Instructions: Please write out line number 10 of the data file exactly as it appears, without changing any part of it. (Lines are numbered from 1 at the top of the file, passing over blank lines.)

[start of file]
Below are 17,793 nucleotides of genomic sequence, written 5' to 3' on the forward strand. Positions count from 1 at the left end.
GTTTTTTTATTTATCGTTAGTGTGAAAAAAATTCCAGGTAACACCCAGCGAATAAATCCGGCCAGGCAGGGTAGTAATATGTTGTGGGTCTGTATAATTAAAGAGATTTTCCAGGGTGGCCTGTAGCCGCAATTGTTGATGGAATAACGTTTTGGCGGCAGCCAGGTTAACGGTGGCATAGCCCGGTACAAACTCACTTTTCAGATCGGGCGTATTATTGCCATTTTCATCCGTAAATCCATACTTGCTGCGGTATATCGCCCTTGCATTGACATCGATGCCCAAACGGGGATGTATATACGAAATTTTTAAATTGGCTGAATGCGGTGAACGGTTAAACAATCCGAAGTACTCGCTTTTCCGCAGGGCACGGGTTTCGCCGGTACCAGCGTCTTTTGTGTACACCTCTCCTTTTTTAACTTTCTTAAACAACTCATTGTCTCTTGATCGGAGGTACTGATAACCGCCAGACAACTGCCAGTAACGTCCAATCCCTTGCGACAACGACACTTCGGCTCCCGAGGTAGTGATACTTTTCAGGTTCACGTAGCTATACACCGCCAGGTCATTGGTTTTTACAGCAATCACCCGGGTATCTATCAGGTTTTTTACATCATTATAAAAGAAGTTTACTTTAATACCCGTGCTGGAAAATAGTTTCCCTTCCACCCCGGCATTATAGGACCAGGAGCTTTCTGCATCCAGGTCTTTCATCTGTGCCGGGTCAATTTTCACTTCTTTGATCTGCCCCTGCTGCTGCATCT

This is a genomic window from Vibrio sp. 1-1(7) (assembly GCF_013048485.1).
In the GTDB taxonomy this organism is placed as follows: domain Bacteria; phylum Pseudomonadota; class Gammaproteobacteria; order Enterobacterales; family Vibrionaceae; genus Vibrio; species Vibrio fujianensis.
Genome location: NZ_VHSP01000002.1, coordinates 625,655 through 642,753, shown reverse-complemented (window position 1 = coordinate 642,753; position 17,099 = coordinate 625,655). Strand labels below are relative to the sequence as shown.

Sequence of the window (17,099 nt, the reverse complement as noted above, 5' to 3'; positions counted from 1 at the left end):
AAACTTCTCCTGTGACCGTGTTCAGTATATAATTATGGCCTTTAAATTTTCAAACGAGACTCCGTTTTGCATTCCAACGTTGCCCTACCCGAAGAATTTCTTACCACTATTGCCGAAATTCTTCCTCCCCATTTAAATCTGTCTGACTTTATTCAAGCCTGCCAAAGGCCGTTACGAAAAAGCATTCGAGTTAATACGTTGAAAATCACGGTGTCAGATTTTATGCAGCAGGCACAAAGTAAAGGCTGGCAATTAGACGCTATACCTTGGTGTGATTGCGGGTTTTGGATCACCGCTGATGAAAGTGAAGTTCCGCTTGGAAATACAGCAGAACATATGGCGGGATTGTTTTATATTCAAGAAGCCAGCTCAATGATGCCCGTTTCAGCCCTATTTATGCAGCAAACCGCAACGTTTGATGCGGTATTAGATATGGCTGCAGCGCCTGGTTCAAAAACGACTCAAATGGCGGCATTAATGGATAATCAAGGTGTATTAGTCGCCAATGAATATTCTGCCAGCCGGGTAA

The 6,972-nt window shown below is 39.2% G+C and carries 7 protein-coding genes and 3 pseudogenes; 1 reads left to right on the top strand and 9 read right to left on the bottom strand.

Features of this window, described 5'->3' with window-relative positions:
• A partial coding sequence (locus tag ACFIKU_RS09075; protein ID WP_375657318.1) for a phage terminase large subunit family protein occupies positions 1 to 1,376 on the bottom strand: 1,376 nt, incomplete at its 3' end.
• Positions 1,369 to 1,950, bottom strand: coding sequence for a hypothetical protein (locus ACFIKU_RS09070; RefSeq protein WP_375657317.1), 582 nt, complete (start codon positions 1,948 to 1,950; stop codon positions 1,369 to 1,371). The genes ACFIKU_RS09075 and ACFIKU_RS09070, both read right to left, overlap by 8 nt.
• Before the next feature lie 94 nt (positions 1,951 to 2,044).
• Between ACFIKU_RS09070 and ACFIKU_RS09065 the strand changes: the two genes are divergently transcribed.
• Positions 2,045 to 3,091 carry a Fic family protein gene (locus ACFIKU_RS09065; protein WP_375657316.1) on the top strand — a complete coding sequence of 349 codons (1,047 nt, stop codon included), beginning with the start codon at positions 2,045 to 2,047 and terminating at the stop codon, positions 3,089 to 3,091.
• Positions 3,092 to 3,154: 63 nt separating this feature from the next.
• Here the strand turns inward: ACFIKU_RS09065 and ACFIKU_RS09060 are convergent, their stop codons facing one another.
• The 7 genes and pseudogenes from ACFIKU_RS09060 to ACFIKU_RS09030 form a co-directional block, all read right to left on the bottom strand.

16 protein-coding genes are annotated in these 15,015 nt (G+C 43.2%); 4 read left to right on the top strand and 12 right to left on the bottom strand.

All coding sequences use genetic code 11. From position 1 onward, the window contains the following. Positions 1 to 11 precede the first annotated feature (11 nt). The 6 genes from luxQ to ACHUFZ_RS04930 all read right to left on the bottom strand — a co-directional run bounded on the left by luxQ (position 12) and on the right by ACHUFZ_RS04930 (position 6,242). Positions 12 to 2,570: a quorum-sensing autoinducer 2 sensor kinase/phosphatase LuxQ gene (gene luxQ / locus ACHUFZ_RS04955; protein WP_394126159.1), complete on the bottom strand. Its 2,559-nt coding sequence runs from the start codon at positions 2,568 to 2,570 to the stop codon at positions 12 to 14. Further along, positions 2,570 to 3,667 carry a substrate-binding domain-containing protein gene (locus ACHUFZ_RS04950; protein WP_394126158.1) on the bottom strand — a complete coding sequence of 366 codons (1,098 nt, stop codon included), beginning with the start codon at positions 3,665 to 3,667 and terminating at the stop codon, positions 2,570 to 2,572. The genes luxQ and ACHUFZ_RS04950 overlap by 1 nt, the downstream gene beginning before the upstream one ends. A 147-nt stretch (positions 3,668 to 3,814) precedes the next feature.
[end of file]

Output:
• A partial coding sequence (locus tag ACFIKU_RS09075; protein ID WP_375657318.1) for a phage terminase large subunit family protein occupies positions 1 to 1,376 on the bottom strand: 1,376 nt, incomplete at its 3' end.